Faculty Publications, Department of Child, Youth, and Family Studies

This article describes an early childhood teacher-preparation program that infuses environmental education and nature experiences into courses, practicum, and student-teaching experiences. Program philosophy, pedagogy, materials, and methods are described and linked to the Early Childhood Environmental Education Programs: Guidelines for Excellence, the Guidelines for the Preparation and Professional Development of Environmental Educators, and state-level early learning guidelines that focus on connecting young children with nature. Preservice teachers build knowledge, skills, and dispositions for effective environmental education beginning from an awareness level and progressing to application and refinement. The value of nature is communicated explicitly and implicitly throughout the program. Preliminary ...


Teaching For Tomorrow: An Exploratory Study Of Prekindergarten Teachers’ Underlying Assumptions About How Children Learn, Erin E. Flynn, Rachel E. Schachter Jan 2017

Teaching For Tomorrow: An Exploratory Study Of Prekindergarten Teachers’ Underlying Assumptions About How Children Learn, Erin E. Flynn, Rachel E. Schachter

Faculty Publications, Department of Child, Youth, and Family Studies

This study investigated eight prekindergarten teachers’ underlying assumptions about how children learn, and how these assumptions were used to inform and enact instruction. By contextualizing teachers’ knowledge and understanding as it is used in practice we were able to provide unique insight into the work of teaching. Participants focused on children’s ability to remember information, frequently through engagement and repetition. Teachers also anticipated what children would be learning in the early elementary years and taught that content, yet they did not necessarily expect children to remember the information, or even know if children learned the information. Implications for the ...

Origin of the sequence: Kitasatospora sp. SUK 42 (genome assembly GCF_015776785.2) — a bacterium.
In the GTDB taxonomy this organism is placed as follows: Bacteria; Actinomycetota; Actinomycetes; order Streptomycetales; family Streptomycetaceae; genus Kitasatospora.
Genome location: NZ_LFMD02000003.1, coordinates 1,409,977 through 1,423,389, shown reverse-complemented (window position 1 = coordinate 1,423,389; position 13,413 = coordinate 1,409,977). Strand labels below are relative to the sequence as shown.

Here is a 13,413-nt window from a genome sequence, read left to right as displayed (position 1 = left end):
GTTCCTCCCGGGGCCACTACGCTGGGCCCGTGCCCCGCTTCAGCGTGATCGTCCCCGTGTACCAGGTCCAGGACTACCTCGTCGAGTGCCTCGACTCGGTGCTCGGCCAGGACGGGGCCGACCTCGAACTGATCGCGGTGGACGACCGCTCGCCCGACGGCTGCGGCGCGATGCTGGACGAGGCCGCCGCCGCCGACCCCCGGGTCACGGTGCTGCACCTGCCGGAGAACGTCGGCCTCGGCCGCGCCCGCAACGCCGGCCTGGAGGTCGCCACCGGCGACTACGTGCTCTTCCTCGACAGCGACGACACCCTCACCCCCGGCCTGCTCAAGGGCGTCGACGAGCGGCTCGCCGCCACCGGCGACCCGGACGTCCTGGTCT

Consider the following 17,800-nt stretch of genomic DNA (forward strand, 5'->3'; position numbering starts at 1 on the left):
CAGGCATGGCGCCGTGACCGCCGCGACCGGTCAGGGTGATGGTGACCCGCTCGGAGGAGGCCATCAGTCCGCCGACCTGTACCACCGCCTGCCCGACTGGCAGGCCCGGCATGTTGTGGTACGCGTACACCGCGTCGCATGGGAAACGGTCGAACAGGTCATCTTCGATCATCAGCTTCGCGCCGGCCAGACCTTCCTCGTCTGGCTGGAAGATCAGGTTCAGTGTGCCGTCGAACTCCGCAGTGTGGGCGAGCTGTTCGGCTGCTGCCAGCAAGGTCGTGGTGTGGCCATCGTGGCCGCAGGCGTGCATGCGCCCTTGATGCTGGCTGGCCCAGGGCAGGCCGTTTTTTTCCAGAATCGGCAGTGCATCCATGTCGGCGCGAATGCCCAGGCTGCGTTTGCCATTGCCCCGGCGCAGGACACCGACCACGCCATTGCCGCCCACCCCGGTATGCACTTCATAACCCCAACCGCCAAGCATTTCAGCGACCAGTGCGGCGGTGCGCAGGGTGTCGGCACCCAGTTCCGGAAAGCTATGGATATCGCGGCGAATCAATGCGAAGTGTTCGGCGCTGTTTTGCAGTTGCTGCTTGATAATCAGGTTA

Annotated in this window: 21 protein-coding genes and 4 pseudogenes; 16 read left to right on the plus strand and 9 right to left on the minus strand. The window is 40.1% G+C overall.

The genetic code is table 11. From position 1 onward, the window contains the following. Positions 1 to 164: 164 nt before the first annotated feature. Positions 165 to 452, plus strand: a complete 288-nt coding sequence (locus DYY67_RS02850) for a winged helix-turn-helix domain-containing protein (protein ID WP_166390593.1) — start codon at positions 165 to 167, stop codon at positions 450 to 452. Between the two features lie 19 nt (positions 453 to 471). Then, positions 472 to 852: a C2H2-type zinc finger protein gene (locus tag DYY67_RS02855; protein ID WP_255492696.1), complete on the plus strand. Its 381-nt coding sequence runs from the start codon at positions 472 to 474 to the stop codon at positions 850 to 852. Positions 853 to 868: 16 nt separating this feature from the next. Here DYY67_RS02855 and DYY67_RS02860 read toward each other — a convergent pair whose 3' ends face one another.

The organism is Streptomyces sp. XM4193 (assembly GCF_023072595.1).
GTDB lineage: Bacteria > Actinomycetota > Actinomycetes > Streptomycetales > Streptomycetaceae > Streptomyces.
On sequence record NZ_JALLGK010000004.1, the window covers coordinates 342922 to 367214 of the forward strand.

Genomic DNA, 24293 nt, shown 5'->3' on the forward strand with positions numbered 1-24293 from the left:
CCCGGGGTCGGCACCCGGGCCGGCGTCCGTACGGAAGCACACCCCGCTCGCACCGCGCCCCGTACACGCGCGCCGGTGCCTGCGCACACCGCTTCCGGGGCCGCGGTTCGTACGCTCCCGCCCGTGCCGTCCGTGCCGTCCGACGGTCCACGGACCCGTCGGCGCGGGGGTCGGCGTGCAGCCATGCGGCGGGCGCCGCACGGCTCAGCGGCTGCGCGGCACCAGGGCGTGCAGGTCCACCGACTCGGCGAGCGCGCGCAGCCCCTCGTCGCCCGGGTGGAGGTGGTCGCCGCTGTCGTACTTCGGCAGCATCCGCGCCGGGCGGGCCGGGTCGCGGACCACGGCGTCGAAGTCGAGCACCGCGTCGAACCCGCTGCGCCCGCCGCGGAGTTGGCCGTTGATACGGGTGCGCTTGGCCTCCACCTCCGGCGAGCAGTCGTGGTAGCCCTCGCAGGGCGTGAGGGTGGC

Effectiveness Of Large-Scale, State-Sponsored Language And Literacy Professional Development On Early Childhood Educator Outcomes, Shayne B. Piasta, Laura M. Justice, Ann A. O'Connell, Susan A. Mauck, Melissa M. Weber-Mayrer, Rachel E. Schachter, Kristin S. Farley, Caitlin F. Spear Jan 2017

Effectiveness Of Large-Scale, State-Sponsored Language And Literacy Professional Development On Early Childhood Educator Outcomes, Shayne B. Piasta, Laura M. Justice, Ann A. O'Connell, Susan A. Mauck, Melissa M. Weber-Mayrer, Rachel E. Schachter, Kristin S. Farley, Caitlin F. Spear

Faculty Publications, Department of Child, Youth, and Family Studies